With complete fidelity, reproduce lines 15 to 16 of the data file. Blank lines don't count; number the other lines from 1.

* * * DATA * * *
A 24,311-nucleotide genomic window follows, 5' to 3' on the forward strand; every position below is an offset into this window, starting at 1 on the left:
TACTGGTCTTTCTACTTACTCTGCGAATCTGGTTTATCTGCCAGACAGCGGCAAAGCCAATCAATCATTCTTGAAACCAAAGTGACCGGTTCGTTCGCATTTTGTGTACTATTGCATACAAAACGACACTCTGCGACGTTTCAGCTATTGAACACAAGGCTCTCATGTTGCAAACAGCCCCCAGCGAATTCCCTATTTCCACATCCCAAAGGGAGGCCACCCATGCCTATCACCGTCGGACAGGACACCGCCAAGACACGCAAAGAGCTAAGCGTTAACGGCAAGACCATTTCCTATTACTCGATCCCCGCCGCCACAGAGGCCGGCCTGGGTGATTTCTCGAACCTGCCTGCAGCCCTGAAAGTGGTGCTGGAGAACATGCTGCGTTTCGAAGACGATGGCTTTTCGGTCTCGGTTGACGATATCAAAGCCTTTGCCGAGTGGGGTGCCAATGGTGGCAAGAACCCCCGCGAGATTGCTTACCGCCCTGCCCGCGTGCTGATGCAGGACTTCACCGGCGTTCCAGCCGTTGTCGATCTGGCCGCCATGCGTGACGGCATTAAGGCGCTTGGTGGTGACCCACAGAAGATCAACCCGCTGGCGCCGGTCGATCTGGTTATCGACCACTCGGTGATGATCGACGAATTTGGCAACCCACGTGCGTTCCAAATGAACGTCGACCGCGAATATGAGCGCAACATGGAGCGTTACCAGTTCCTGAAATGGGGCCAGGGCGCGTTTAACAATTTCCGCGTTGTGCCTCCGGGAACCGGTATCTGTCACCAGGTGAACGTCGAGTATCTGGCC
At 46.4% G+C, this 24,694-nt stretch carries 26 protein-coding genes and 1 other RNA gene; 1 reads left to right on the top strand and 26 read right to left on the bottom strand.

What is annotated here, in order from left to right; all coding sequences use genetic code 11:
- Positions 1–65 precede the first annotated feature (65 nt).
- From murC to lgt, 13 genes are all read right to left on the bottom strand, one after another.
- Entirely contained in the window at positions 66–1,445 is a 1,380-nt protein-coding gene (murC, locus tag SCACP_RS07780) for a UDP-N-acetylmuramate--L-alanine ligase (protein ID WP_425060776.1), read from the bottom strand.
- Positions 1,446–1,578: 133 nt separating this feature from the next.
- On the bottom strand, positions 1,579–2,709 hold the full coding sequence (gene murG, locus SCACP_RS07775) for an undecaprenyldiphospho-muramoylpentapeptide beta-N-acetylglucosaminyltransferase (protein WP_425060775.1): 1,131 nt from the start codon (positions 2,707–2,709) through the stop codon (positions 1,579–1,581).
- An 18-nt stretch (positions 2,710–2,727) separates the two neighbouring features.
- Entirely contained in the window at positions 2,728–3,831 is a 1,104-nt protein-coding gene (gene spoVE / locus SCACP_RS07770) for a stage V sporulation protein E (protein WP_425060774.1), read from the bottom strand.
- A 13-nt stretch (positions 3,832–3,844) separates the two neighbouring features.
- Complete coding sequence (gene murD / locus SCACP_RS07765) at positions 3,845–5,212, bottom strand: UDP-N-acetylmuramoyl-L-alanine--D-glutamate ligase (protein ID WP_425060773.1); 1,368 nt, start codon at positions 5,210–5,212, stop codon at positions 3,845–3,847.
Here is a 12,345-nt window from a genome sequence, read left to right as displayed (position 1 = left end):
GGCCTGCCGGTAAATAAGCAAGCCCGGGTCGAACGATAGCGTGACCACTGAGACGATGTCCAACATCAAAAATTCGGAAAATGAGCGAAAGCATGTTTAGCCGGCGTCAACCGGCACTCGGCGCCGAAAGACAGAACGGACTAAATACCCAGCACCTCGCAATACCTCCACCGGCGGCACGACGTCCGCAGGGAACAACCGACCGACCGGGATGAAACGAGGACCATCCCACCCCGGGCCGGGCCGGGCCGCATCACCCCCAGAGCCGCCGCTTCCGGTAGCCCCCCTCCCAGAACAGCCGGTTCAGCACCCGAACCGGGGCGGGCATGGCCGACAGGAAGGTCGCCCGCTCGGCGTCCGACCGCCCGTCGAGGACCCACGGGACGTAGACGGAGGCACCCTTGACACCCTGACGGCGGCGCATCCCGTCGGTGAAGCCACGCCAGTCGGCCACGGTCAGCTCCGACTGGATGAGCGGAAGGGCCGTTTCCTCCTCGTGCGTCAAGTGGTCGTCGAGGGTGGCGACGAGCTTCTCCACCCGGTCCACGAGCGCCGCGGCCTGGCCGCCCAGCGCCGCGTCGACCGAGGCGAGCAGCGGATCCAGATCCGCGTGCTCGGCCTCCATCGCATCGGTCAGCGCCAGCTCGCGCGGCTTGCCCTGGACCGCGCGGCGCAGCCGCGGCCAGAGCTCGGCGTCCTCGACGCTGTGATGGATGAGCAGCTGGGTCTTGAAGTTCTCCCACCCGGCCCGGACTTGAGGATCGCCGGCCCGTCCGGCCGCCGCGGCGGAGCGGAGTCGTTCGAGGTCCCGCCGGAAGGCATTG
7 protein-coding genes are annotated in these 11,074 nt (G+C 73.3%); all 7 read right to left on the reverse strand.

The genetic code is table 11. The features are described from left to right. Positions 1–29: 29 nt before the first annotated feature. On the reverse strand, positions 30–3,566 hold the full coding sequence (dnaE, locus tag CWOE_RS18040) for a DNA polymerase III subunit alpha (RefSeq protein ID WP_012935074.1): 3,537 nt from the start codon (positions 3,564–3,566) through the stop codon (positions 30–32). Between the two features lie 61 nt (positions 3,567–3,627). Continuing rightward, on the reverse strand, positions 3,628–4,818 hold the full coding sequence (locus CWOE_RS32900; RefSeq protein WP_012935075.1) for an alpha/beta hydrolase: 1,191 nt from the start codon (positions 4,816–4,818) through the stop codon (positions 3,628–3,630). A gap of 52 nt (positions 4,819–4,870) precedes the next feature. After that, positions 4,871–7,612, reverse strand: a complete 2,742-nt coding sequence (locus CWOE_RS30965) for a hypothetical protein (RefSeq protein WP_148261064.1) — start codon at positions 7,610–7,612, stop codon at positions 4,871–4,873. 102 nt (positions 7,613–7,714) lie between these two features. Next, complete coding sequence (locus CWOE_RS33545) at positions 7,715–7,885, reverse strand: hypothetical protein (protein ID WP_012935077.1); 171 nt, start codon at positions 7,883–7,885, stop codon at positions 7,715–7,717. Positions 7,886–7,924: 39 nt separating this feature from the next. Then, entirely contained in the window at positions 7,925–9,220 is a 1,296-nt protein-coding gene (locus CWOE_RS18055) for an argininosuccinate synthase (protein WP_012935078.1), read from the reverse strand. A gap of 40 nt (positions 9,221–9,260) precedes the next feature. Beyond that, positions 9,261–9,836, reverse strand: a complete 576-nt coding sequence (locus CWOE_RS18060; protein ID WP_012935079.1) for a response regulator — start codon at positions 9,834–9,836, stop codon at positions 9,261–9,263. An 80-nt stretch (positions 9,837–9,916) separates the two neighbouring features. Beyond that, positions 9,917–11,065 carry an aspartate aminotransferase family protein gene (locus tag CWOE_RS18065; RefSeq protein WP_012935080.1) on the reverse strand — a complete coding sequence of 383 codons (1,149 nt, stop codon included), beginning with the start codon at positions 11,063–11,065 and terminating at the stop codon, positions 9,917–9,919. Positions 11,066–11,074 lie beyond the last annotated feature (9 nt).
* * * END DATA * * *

GGCCTGCCGGTAAATAAGCAAGCCCGGGTCGAACGATAGCGTGACCACTGAGACGATGTCCAACATCAAAAATTCGGAAAATGAGCGAAAGCATGTTTAGCCGGCGTCAACCGGCACTCGGCGCCGAAAGACAGAACGGACTAAATACCCAGCACCTCGCAATACCTCCACCGGCGGCACGACGTCCGCAGGGAACAACCGACCGACCGGGATGAAACGAGGACCATCCCACCCCGGGCCGGGCCGGGCCGCATCACCCCCAGAGCCGCCGCTTCCGGTAGCCCCCCTCCCAGAACAGCCGGTTCAGCACCCGAACCGGGGCGGGCATGGCCGACAGGAAGGTCGCCCGCTCGGCGTCCGACCGCCCGTCGAGGACCCACGGGACGTAGACGGAGGCACCCTTGACACCCTGACGGCGGCGCATCCCGTCGGTGAAGCCACGCCAGTCGGCCACGGTCAGCTCCGACTGGATGAGCGGAAGGGCCGTTTCCTCCTCGTGCGTCAAGTGGTCGTCGAGGGTGGCGACGAGCTTCTCCACCCGGTCCACGAGCGCCGCGGCCTGGCCGCCCAGCGCCGCGTCGACCGAGGCGAGCAGCGGATCCAGATCCGCGTGCTCGGCCTCCATCGCATCGGTCAGCGCCAGCTCGCGCGGCTTGCCCTGGACCGCGCGGCGCAGCCGCGGCCAGAGCTCGGCGTCCTCGACGCTGTGATGGATGAGCAGCTGGGTCTTGAAGTTCTCCCACCCGGCCCGGACTTGAGGATCGCCGGCCCGTCCGGCCGCCGCGGCGGAGCGGAGTCGTTCGAGGTCCCGCCGGAAGGCATTG
7 protein-coding genes are annotated in these 11,074 nt (G+C 73.3%); all 7 read right to left on the reverse strand.